Talawanda students build VLF space antenna

Talawanda students work on their VLF antennaTalawanda students work on their VLF    
antenna

A group of five Talawanda high school seniors are building a VLF space antenna to monitor changes in ion activity in the atmosphere during the solar eclipse of August 21.

Energy from the sun creates a region about 40 miles above us called the ionosphere. The activity in this area is strongly affected by the sun, which, during a solar flare, will expel energy and plasma that will come into the ionosphere. This region is also experiences regular fluctuations in activity over the course of the day based on the rotation of the earth.

To measure the activity, an antenna can be built to measure very low frequency (VLF) radio waves, which bounce off the ionosphere. VLF radio waves are already in the atmosphere because they are created for many reasons, including submarine communications.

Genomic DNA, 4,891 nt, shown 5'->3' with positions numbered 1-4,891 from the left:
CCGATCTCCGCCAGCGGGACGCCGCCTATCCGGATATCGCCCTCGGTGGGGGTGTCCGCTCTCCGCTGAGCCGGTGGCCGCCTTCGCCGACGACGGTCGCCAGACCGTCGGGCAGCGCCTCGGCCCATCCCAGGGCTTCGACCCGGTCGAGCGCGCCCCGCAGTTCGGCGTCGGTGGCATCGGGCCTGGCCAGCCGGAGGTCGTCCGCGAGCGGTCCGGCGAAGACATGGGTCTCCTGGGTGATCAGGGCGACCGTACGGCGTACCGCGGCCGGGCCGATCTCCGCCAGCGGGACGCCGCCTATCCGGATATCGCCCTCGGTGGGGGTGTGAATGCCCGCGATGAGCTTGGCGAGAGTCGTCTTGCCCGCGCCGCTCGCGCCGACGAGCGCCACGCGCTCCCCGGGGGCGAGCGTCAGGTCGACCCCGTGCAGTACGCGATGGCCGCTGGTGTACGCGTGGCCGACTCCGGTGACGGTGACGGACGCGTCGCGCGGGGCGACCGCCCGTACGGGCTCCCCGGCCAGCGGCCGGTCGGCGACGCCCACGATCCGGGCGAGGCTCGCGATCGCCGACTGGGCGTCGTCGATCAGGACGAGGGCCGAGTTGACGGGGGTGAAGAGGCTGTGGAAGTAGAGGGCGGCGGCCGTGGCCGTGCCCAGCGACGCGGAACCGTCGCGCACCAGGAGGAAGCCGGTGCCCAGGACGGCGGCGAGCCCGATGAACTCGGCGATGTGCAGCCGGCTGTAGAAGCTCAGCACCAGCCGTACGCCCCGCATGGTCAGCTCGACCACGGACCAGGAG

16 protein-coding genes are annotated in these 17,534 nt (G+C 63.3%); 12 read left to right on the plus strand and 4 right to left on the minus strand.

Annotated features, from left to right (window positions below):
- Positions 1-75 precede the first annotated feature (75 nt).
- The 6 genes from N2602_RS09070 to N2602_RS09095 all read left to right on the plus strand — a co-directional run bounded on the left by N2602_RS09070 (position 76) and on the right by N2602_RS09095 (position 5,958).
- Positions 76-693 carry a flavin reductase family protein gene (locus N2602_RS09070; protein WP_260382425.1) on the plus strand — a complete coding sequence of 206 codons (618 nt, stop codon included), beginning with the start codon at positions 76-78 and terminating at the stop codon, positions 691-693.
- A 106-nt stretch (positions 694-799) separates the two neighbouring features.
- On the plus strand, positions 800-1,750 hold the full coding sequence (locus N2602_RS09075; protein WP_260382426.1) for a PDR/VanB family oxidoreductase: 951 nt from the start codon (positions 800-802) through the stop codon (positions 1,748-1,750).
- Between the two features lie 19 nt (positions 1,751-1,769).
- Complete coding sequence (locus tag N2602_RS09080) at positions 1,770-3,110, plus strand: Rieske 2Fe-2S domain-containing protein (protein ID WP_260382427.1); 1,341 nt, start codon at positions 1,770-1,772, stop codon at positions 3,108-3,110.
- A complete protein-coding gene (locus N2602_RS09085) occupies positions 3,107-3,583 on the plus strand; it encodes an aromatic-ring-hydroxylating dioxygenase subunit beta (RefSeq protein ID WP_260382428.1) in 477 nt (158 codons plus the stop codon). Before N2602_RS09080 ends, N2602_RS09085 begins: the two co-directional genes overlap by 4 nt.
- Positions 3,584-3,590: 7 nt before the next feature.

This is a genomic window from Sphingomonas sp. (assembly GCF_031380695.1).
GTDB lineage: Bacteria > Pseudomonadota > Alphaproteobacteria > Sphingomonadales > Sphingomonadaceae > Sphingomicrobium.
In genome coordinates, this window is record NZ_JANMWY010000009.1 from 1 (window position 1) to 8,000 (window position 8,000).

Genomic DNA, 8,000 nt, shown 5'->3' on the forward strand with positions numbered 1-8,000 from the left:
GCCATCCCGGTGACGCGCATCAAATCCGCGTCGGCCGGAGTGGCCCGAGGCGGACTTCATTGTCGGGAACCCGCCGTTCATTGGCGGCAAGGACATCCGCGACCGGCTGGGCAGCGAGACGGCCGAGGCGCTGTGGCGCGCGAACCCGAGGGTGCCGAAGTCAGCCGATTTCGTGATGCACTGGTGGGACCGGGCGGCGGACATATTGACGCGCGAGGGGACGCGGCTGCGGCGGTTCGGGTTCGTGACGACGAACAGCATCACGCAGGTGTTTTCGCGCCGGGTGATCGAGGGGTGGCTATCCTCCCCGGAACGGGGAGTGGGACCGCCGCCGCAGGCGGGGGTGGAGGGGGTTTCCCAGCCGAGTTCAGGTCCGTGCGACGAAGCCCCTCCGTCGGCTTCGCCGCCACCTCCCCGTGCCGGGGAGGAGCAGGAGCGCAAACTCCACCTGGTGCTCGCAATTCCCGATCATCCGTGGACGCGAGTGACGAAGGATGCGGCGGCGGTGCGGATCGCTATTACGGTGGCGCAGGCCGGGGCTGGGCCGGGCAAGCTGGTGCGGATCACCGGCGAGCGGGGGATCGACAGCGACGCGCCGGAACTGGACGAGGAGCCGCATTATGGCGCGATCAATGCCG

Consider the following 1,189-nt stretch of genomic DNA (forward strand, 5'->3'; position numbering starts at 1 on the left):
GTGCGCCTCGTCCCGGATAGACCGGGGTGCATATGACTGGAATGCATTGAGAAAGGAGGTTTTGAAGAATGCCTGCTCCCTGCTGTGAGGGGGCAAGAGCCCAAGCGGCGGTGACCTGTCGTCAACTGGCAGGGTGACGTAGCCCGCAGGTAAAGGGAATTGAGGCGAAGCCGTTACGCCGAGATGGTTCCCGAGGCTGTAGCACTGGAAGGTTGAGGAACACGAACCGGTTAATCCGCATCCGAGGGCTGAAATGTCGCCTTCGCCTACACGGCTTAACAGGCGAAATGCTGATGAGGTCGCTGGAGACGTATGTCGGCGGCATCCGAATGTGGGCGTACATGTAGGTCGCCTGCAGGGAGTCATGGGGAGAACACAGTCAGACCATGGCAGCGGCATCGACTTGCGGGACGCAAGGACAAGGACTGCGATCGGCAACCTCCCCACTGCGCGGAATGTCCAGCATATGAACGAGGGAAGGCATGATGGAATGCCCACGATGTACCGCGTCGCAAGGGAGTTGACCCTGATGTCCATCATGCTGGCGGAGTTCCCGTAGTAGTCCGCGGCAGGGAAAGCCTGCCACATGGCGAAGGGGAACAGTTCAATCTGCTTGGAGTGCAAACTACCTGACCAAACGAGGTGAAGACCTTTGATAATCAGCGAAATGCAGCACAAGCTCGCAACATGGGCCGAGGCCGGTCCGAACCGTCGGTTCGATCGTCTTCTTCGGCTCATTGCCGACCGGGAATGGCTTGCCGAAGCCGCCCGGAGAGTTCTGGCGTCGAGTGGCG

The students will use their antenna to measure atmospheric activity on an ongoing basis, but the most exciting activity is expected to occur during the solar eclipse on Monday, August 21. The eclipse will reach its peak in Oxford at about 2:32 pm. The students are eager to see what changes occur due to this rare event.

These students are building the antenna in the engineering building under the guidance of Qihou Zhou, chair of the electrical and computer engineering department. They got the idea for the antenna based on an inexpensive, simple to make antenna developed at Stanford.

Those interested in VLF antennas can build their own using Stanford’s SuperSID Manual.

By Paige Smith